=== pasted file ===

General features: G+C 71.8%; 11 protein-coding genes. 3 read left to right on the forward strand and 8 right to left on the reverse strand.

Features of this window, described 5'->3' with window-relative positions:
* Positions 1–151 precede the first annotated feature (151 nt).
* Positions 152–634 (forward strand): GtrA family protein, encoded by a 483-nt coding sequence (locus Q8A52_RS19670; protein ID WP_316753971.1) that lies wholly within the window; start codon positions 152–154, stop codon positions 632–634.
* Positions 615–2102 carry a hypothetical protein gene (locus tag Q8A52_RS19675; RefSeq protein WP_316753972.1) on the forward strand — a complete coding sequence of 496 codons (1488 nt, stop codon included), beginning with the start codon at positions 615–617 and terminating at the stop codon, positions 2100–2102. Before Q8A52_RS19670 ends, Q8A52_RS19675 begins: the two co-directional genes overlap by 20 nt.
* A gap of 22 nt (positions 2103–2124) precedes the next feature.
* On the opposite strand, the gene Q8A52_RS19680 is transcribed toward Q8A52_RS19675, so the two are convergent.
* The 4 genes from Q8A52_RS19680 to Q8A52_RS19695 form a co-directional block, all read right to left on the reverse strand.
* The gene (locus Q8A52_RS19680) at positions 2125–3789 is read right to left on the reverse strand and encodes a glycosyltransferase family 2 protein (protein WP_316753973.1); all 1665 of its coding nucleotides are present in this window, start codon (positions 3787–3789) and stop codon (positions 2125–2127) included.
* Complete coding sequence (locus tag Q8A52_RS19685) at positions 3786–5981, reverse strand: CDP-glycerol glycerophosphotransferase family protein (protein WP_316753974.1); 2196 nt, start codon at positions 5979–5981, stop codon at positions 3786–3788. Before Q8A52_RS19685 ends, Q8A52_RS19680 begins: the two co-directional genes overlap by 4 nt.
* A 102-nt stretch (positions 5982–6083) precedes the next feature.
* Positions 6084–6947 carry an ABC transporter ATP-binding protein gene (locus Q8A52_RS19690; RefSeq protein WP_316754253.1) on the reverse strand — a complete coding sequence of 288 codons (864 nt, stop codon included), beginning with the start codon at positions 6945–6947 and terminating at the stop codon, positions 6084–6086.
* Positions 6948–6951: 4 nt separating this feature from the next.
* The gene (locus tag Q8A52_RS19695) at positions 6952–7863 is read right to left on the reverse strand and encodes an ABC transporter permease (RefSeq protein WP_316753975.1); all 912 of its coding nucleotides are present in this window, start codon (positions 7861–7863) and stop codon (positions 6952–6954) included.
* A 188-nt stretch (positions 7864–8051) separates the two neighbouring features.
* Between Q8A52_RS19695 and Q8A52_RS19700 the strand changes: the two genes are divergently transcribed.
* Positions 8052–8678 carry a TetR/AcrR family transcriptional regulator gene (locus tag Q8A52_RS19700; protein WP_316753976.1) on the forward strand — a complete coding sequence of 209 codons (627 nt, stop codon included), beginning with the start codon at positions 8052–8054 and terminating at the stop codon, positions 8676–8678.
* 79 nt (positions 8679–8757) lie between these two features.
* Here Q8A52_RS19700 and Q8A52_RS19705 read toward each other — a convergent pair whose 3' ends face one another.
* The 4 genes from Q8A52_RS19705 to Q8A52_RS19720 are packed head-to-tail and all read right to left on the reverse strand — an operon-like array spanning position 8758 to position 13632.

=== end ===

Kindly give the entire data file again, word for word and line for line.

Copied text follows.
General features: G+C 71.8%; 11 protein-coding genes. 3 read left to right on the forward strand and 8 right to left on the reverse strand.

Features of this window, described 5'->3' with window-relative positions:
* Positions 1–151 precede the first annotated feature (151 nt).
* Positions 152–634 (forward strand): GtrA family protein, encoded by a 483-nt coding sequence (locus Q8A52_RS19670; protein ID WP_316753971.1) that lies wholly within the window; start codon positions 152–154, stop codon positions 632–634.
* Positions 615–2102 carry a hypothetical protein gene (locus tag Q8A52_RS19675; RefSeq protein WP_316753972.1) on the forward strand — a complete coding sequence of 496 codons (1488 nt, stop codon included), beginning with the start codon at positions 615–617 and terminating at the stop codon, positions 2100–2102. Before Q8A52_RS19670 ends, Q8A52_RS19675 begins: the two co-directional genes overlap by 20 nt.
* A gap of 22 nt (positions 2103–2124) precedes the next feature.
* On the opposite strand, the gene Q8A52_RS19680 is transcribed toward Q8A52_RS19675, so the two are convergent.
* The 4 genes from Q8A52_RS19680 to Q8A52_RS19695 form a co-directional block, all read right to left on the reverse strand.
* The gene (locus Q8A52_RS19680) at positions 2125–3789 is read right to left on the reverse strand and encodes a glycosyltransferase family 2 protein (protein WP_316753973.1); all 1665 of its coding nucleotides are present in this window, start codon (positions 3787–3789) and stop codon (positions 2125–2127) included.
* Complete coding sequence (locus tag Q8A52_RS19685) at positions 3786–5981, reverse strand: CDP-glycerol glycerophosphotransferase family protein (protein WP_316753974.1); 2196 nt, start codon at positions 5979–5981, stop codon at positions 3786–3788. Before Q8A52_RS19685 ends, Q8A52_RS19680 begins: the two co-directional genes overlap by 4 nt.
* A 102-nt stretch (positions 5982–6083) precedes the next feature.
* Positions 6084–6947 carry an ABC transporter ATP-binding protein gene (locus Q8A52_RS19690; RefSeq protein WP_316754253.1) on the reverse strand — a complete coding sequence of 288 codons (864 nt, stop codon included), beginning with the start codon at positions 6945–6947 and terminating at the stop codon, positions 6084–6086.
* Positions 6948–6951: 4 nt separating this feature from the next.
* The gene (locus tag Q8A52_RS19695) at positions 6952–7863 is read right to left on the reverse strand and encodes an ABC transporter permease (RefSeq protein WP_316753975.1); all 912 of its coding nucleotides are present in this window, start codon (positions 7861–7863) and stop codon (positions 6952–6954) included.
* A 188-nt stretch (positions 7864–8051) separates the two neighbouring features.
* Between Q8A52_RS19695 and Q8A52_RS19700 the strand changes: the two genes are divergently transcribed.
* Positions 8052–8678 carry a TetR/AcrR family transcriptional regulator gene (locus tag Q8A52_RS19700; protein WP_316753976.1) on the forward strand — a complete coding sequence of 209 codons (627 nt, stop codon included), beginning with the start codon at positions 8052–8054 and terminating at the stop codon, positions 8676–8678.
* 79 nt (positions 8679–8757) lie between these two features.
* Here Q8A52_RS19700 and Q8A52_RS19705 read toward each other — a convergent pair whose 3' ends face one another.
* The 4 genes from Q8A52_RS19705 to Q8A52_RS19720 are packed head-to-tail and all read right to left on the reverse strand — an operon-like array spanning position 8758 to position 13632.